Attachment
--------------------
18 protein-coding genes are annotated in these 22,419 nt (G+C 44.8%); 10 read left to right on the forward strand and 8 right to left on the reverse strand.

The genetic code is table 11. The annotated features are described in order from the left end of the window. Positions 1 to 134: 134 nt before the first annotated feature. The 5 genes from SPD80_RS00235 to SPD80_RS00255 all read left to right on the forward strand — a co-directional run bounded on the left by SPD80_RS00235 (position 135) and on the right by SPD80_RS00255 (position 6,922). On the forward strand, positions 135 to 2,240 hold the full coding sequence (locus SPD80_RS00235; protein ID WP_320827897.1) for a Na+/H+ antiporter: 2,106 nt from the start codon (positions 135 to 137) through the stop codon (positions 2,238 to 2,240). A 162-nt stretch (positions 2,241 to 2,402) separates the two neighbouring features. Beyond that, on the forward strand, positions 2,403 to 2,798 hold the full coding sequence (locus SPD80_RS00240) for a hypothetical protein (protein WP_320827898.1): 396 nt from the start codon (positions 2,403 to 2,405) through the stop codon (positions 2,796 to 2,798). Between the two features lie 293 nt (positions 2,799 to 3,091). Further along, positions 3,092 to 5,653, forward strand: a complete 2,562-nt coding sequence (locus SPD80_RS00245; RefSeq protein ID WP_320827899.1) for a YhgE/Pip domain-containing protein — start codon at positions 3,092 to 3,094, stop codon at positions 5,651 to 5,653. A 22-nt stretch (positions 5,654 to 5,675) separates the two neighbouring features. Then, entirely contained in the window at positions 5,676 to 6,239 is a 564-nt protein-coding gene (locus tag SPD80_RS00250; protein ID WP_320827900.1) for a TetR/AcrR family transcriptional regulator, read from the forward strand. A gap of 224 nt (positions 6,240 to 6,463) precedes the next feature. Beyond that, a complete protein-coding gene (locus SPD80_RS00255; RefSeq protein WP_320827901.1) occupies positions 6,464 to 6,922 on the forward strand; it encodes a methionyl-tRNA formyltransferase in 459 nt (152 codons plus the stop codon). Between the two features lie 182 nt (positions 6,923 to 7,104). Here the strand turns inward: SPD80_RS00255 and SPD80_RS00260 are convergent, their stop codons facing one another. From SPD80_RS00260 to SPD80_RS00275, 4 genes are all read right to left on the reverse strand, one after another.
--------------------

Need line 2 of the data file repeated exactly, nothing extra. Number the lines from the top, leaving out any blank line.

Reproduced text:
The genetic code is table 11. The annotated features are described in order from the left end of the window. Positions 1 to 134: 134 nt before the first annotated feature. The 5 genes from SPD80_RS00235 to SPD80_RS00255 all read left to right on the forward strand — a co-directional run bounded on the left by SPD80_RS00235 (position 135) and on the right by SPD80_RS00255 (position 6,922). On the forward strand, positions 135 to 2,240 hold the full coding sequence (locus SPD80_RS00235; protein ID WP_320827897.1) for a Na+/H+ antiporter: 2,106 nt from the start codon (positions 135 to 137) through the stop codon (positions 2,238 to 2,240). A 162-nt stretch (positions 2,241 to 2,402) separates the two neighbouring features. Beyond that, on the forward strand, positions 2,403 to 2,798 hold the full coding sequence (locus SPD80_RS00240) for a hypothetical protein (protein WP_320827898.1): 396 nt from the start codon (positions 2,403 to 2,405) through the stop codon (positions 2,796 to 2,798). Between the two features lie 293 nt (positions 2,799 to 3,091). Further along, positions 3,092 to 5,653, forward strand: a complete 2,562-nt coding sequence (locus SPD80_RS00245; RefSeq protein ID WP_320827899.1) for a YhgE/Pip domain-containing protein — start codon at positions 3,092 to 3,094, stop codon at positions 5,651 to 5,653. A 22-nt stretch (positions 5,654 to 5,675) separates the two neighbouring features. Then, entirely contained in the window at positions 5,676 to 6,239 is a 564-nt protein-coding gene (locus tag SPD80_RS00250; protein ID WP_320827900.1) for a TetR/AcrR family transcriptional regulator, read from the forward strand. A gap of 224 nt (positions 6,240 to 6,463) precedes the next feature. Beyond that, a complete protein-coding gene (locus SPD80_RS00255; RefSeq protein WP_320827901.1) occupies positions 6,464 to 6,922 on the forward strand; it encodes a methionyl-tRNA formyltransferase in 459 nt (152 codons plus the stop codon). Between the two features lie 182 nt (positions 6,923 to 7,104). Here the strand turns inward: SPD80_RS00255 and SPD80_RS00260 are convergent, their stop codons facing one another. From SPD80_RS00260 to SPD80_RS00275, 4 genes are all read right to left on the reverse strand, one after another.